or down-at-the-heel

[doun-uh t-thuh-heelz or doun-uh t-thuh-heel]


of a shabby, run-down appearance; seedy: He is rapidly becoming a down-at-heel drifter and a drunk.

Also down-at-heel, down-at-heels.

Origin of down-at-the-heels

First recorded in 1695–1705 Unabridged Based on the Random House Unabridged Dictionary, © Random House, Inc. 2019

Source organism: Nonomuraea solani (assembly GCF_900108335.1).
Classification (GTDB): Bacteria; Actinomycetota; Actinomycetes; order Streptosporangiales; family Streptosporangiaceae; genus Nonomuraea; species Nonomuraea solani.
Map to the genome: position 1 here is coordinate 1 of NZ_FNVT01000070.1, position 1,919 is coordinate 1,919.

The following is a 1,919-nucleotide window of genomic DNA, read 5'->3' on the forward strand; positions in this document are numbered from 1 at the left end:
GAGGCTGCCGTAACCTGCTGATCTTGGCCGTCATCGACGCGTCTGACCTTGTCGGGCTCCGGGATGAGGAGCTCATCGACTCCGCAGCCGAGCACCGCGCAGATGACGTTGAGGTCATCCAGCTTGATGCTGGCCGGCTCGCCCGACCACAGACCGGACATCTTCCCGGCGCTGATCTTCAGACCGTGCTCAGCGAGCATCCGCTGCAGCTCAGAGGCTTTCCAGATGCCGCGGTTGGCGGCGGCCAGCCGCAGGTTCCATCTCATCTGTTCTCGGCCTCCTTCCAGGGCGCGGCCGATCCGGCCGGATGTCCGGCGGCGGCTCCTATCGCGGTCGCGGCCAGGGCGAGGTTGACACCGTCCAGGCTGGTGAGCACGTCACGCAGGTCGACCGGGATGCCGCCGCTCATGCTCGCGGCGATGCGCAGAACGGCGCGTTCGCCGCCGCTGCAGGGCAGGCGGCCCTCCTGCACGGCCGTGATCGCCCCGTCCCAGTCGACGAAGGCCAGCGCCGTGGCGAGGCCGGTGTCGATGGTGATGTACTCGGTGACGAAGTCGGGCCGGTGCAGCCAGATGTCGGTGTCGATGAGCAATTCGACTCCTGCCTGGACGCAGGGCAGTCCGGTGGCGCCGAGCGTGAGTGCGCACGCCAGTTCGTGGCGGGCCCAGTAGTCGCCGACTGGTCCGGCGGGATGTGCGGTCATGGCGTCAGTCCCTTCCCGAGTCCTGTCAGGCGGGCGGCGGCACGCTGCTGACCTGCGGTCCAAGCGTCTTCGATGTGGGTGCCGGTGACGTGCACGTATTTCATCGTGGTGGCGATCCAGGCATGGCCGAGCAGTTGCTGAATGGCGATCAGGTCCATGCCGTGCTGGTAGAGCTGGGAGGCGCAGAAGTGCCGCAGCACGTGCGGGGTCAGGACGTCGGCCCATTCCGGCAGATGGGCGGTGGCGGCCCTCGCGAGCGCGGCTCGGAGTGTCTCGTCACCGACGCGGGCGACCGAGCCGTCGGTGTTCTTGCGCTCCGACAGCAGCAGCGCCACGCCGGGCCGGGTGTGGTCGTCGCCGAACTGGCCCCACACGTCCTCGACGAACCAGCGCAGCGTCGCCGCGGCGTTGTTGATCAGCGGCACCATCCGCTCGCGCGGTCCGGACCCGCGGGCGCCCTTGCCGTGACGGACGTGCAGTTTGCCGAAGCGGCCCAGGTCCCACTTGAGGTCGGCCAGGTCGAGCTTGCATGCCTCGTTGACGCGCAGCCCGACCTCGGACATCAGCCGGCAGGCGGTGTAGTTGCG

Examples from the Web for down-at-the-heels

Historical Examples of down-at-the-heels

  • "Down-at-the-heels gentility gone into trade," smiled Marcia.


    Charles Neville Buck

  • Mr. Howells has aptly described Hannibal as a "loafing, out-at-elbows, down-at-the-heels, slaveholding Mississippi river town."

    Mark Twain

    Archibald Henderson